The Cleft Lip and Palate Association (CLAPA) were delighted to see BBC’s ‘Call the Midwife’ feature a baby with a cleft in Sunday’s episode.
Listen to our CEO Claire Cunniffe talking about this episode from 52:06 on Radio 5 Live:
Lovely to hear CLAPA CEO @claire_cunniffe on @bbcfivelive yesterday evening. If you’re keen to catch up, you can hear Claire and @PhilWilliams‘ discussion around cleft, CLAPA and @CallTheMidwife1 from 52.06 minutes onwards ⭐️#1in700 #everysmile https://t.co/sJ5sBF2DBw
— CLAPA Community (@CLAPACOMMUNITY) January 29, 2019
From the reactions on social media and beyond, it’s clear this has done a great deal to raise public awareness and understanding about a condition most people still know very little about.
My brother Anton was born with cleft in 1953. I’ve been Ambassador for Cleft Lip and Palate Association @CLAPACOMMUNITY for nearly 20 years. It’s incredible how cleft care has changed thanks to this amazing surgeon @NigelMercer and so many others ❤️❤️ thank you for all you do https://t.co/qqODaQSfTS
— Carol Vorderman (@carolvorders) January 27, 2019
Set in the early 60s, Call the Midwife has a history of dealing with a wide spectrum of issues around pregnancy and childbirth, highlighting the unique characteristics of the time period while involving the show’s audience in heartfelt emotions that remain relevant in any decade.
— Call The Midwife (@CallTheMidwife1) January 28, 2019
In the UK alone, three babies are born with a cleft every day. The treatment they’ll receive in 2019 may be very different to the 1960s, but what the mother on Call the Midwife goes through on screen will familiar to thousands of parents across the nations who recalled the moment they learned their baby had a cleft.
Many parents describe this moment as one they’ll never forget, the instant everything changed and a condition they may never have heard of before suddenly became a central part of their lives. The uncertainty of what lies ahead for their newborn baby can be terrifying and, at such a vulnerable time, the ignorant reactions of others can be devastating. We applaud ‘Call the Midwife’ for handling these charged, emotional moments with compassion and empathy and for not shying away from the reality of how this can affect a family, even today.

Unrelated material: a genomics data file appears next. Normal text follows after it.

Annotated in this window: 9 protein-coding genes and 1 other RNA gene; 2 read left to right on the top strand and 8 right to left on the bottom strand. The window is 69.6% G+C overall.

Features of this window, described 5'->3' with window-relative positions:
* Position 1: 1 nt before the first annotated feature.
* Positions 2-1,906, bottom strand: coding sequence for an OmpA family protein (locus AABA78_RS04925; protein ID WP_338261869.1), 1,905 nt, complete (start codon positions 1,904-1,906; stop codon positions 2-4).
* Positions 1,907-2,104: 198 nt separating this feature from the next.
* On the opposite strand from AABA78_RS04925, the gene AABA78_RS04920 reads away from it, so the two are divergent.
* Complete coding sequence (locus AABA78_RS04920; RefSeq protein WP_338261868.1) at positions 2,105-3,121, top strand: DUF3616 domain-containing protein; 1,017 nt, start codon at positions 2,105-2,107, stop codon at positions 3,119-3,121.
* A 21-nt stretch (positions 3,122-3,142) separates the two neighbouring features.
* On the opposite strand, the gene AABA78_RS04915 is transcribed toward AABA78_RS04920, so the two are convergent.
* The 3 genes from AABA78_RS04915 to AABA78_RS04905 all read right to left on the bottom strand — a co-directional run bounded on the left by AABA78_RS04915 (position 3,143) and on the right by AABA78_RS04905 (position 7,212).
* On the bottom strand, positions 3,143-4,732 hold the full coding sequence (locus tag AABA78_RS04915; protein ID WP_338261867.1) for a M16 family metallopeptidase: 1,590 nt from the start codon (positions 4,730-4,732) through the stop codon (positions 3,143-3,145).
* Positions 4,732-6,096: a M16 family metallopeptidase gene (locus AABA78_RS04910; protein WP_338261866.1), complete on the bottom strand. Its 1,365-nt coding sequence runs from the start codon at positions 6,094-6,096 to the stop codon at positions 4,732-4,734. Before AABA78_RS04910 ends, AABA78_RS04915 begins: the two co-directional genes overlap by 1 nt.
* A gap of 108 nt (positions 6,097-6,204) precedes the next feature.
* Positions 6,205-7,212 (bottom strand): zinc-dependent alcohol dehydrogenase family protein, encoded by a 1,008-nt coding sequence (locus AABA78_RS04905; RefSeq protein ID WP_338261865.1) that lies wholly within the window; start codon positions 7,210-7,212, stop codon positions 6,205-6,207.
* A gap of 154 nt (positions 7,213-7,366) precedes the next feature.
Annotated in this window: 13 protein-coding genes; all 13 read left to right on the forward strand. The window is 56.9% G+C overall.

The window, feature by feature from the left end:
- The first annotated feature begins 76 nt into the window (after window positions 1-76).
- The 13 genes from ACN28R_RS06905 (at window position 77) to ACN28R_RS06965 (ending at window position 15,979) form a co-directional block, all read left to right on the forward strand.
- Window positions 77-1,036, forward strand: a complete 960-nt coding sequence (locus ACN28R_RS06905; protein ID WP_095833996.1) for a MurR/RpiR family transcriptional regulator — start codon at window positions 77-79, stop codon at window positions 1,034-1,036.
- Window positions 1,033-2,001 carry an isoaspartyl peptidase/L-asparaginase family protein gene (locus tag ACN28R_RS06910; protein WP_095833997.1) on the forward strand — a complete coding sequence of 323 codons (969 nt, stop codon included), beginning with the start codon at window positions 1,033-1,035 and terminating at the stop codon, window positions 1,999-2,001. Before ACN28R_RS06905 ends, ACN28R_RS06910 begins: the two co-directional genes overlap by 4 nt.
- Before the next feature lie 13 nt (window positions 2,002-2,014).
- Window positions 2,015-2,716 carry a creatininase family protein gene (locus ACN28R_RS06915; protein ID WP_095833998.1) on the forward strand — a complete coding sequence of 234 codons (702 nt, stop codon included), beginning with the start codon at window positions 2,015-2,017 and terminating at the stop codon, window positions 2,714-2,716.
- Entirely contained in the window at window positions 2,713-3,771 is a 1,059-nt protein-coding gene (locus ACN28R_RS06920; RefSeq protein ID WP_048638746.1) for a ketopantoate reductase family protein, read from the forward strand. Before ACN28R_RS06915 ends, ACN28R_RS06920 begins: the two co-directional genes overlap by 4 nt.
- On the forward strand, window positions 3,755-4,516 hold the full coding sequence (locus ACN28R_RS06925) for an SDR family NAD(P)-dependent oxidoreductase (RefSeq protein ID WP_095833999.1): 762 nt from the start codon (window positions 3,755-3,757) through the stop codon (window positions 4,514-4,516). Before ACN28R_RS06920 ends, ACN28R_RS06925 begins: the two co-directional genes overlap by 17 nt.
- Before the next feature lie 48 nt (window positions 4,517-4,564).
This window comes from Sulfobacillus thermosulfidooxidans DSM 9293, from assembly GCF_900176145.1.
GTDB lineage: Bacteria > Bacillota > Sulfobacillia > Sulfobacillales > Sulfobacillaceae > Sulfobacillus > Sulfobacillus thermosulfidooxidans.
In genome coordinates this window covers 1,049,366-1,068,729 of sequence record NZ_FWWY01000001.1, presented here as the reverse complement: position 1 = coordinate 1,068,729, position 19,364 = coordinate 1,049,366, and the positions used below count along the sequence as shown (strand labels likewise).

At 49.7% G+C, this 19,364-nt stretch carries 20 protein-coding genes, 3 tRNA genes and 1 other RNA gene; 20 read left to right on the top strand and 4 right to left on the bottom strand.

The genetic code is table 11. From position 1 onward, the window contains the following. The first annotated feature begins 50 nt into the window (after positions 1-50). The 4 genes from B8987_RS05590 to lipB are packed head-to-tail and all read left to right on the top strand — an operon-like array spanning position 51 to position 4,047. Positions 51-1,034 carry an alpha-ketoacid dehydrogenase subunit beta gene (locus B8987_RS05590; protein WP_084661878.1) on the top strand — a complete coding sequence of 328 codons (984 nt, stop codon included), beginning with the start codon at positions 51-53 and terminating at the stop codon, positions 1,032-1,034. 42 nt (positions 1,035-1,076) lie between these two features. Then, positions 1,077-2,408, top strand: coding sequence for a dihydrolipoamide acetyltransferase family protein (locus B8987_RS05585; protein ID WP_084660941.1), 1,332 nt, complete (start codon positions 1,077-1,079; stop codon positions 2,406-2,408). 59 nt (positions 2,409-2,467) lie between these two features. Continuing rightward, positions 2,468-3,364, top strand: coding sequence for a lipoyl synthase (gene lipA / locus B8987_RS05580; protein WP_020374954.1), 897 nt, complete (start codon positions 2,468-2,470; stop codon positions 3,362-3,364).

As someone born with a cleft lip and palate some years ago I’m watching #callthemidwife with great interest. I’m sure @CLAPACOMMUNITY are glued to the screen too! I know the medics who delivered me were not nearly as sensitive to my parents as the #callthemidwife crew.
— Dr Amanda Bates #FBPE (@Red_Fringe) January 27, 2019
Well said that man 👇 My oldest was born with a cleft lip and palate and we can’t thank the nhs and @CLAPACOMMUNITY enough for what they did and continue to do for us. I’ve not watched Call The Midwife for a while but I will make sure I watch tonight’s episode on catch up. https://t.co/BzDp4w36UY
— Lynsey Finney (@LynseyF85) January 28, 2019
Since CLAPA was first contacted by the BBC to help them ensure this episode hit the mark, we have eagerly awaited its air date so we could see the reactions from our community.
Unsurprisingly for a ‘Call the Midwife’ episode, many were moved to tears, stating that seeing those early moments reflected on screen brought the emotions rushing back – the shock, the concern, the coping with cruel comments and feelings of guilt. Some of you shared your own stories, mirroring the fictional mother’s experiences of being moved to a different room or being asked to cover your baby’s face to avoid ‘upsetting’ other new parents. You’ve shared your own hurtful reactions from the public, friends and family and even health professionals.
Some have expressed the opposite – relief that their experiences were so much more positive than what they saw on screen and praise for the progress in medical care, support and information that made this possible. Occasionally, there was concern that the negativity and fear surrounding the baby’s birth in Call the Midwife might upset expectant parents with a diagnosis, making them worry even more about what might happen on the big day.
Whatever feelings this episode may have brought to the surface, we hope our community is as pleased as we are that the subject of cleft is reaching such a wide public audience, who may now respond with understanding and empathy rather than ignorance.
As always, a wonderfully written episode of @CallTheMidwife1 dealing with two very sensitive subjects. The cleft story was a particularly personal one for me. Read my cleft story here https://t.co/7c67q9NVEk pic.twitter.com/67rbDxjXvt
— Eleanor Rose Webster (@eleanorroseweb) January 27, 2019
We cannot thank the producers of Call the Midwife enough for shining a light on a condition that affects 1,200 new families every year and for helping to create a kinder, more accepting world for people born with a cleft of every age.
What were your reactions to this episode? Let us know in the comments below.